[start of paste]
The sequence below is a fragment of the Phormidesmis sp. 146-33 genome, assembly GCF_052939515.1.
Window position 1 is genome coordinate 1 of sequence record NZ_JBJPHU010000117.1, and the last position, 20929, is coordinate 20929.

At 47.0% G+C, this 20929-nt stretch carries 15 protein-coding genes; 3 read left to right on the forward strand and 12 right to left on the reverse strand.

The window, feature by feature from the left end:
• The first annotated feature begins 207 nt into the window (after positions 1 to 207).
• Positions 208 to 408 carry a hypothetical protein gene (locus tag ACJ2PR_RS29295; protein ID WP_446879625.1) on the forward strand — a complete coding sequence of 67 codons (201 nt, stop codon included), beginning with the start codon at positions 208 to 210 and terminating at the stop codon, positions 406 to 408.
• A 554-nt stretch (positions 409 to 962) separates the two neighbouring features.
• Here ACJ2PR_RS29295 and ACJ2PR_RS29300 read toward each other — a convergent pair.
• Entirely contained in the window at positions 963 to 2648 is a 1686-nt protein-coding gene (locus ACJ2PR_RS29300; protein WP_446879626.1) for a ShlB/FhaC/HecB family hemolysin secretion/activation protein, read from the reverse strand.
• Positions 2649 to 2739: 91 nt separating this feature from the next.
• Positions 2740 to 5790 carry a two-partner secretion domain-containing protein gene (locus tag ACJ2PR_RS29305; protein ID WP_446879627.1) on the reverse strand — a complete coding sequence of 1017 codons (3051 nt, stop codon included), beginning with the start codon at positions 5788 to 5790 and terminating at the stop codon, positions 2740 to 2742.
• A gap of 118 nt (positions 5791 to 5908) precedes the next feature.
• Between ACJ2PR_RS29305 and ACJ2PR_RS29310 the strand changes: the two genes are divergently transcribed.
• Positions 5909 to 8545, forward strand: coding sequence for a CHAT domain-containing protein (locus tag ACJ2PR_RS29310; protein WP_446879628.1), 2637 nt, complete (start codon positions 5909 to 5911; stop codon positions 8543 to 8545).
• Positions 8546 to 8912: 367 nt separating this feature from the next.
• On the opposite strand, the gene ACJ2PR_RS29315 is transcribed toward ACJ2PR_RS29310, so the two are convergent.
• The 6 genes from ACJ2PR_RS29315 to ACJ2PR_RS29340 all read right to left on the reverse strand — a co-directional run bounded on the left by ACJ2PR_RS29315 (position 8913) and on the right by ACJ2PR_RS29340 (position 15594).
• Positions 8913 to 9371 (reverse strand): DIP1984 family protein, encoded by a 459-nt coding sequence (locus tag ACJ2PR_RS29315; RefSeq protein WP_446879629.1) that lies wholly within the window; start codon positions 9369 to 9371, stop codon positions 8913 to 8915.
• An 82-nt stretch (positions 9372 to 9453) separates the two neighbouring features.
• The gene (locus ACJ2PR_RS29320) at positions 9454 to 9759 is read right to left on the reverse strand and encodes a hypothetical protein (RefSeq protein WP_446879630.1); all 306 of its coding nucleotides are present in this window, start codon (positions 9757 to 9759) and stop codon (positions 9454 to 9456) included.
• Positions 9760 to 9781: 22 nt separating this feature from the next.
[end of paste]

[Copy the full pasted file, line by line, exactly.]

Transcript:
The sequence below is a fragment of the Phormidesmis sp. 146-33 genome, assembly GCF_052939515.1.
Window position 1 is genome coordinate 1 of sequence record NZ_JBJPHU010000117.1, and the last position, 20929, is coordinate 20929.

At 47.0% G+C, this 20929-nt stretch carries 15 protein-coding genes; 3 read left to right on the forward strand and 12 right to left on the reverse strand.

The window, feature by feature from the left end:
• The first annotated feature begins 207 nt into the window (after positions 1 to 207).
• Positions 208 to 408 carry a hypothetical protein gene (locus tag ACJ2PR_RS29295; protein ID WP_446879625.1) on the forward strand — a complete coding sequence of 67 codons (201 nt, stop codon included), beginning with the start codon at positions 208 to 210 and terminating at the stop codon, positions 406 to 408.
• A 554-nt stretch (positions 409 to 962) separates the two neighbouring features.
• Here ACJ2PR_RS29295 and ACJ2PR_RS29300 read toward each other — a convergent pair.
• Entirely contained in the window at positions 963 to 2648 is a 1686-nt protein-coding gene (locus ACJ2PR_RS29300; protein WP_446879626.1) for a ShlB/FhaC/HecB family hemolysin secretion/activation protein, read from the reverse strand.
• Positions 2649 to 2739: 91 nt separating this feature from the next.
• Positions 2740 to 5790 carry a two-partner secretion domain-containing protein gene (locus tag ACJ2PR_RS29305; protein ID WP_446879627.1) on the reverse strand — a complete coding sequence of 1017 codons (3051 nt, stop codon included), beginning with the start codon at positions 5788 to 5790 and terminating at the stop codon, positions 2740 to 2742.
• A gap of 118 nt (positions 5791 to 5908) precedes the next feature.
• Between ACJ2PR_RS29305 and ACJ2PR_RS29310 the strand changes: the two genes are divergently transcribed.
• Positions 5909 to 8545, forward strand: coding sequence for a CHAT domain-containing protein (locus tag ACJ2PR_RS29310; protein WP_446879628.1), 2637 nt, complete (start codon positions 5909 to 5911; stop codon positions 8543 to 8545).
• Positions 8546 to 8912: 367 nt separating this feature from the next.
• On the opposite strand, the gene ACJ2PR_RS29315 is transcribed toward ACJ2PR_RS29310, so the two are convergent.
• The 6 genes from ACJ2PR_RS29315 to ACJ2PR_RS29340 all read right to left on the reverse strand — a co-directional run bounded on the left by ACJ2PR_RS29315 (position 8913) and on the right by ACJ2PR_RS29340 (position 15594).
• Positions 8913 to 9371 (reverse strand): DIP1984 family protein, encoded by a 459-nt coding sequence (locus tag ACJ2PR_RS29315; RefSeq protein WP_446879629.1) that lies wholly within the window; start codon positions 9369 to 9371, stop codon positions 8913 to 8915.
• An 82-nt stretch (positions 9372 to 9453) separates the two neighbouring features.
• The gene (locus ACJ2PR_RS29320) at positions 9454 to 9759 is read right to left on the reverse strand and encodes a hypothetical protein (RefSeq protein WP_446879630.1); all 306 of its coding nucleotides are present in this window, start codon (positions 9757 to 9759) and stop codon (positions 9454 to 9456) included.
• Positions 9760 to 9781: 22 nt separating this feature from the next.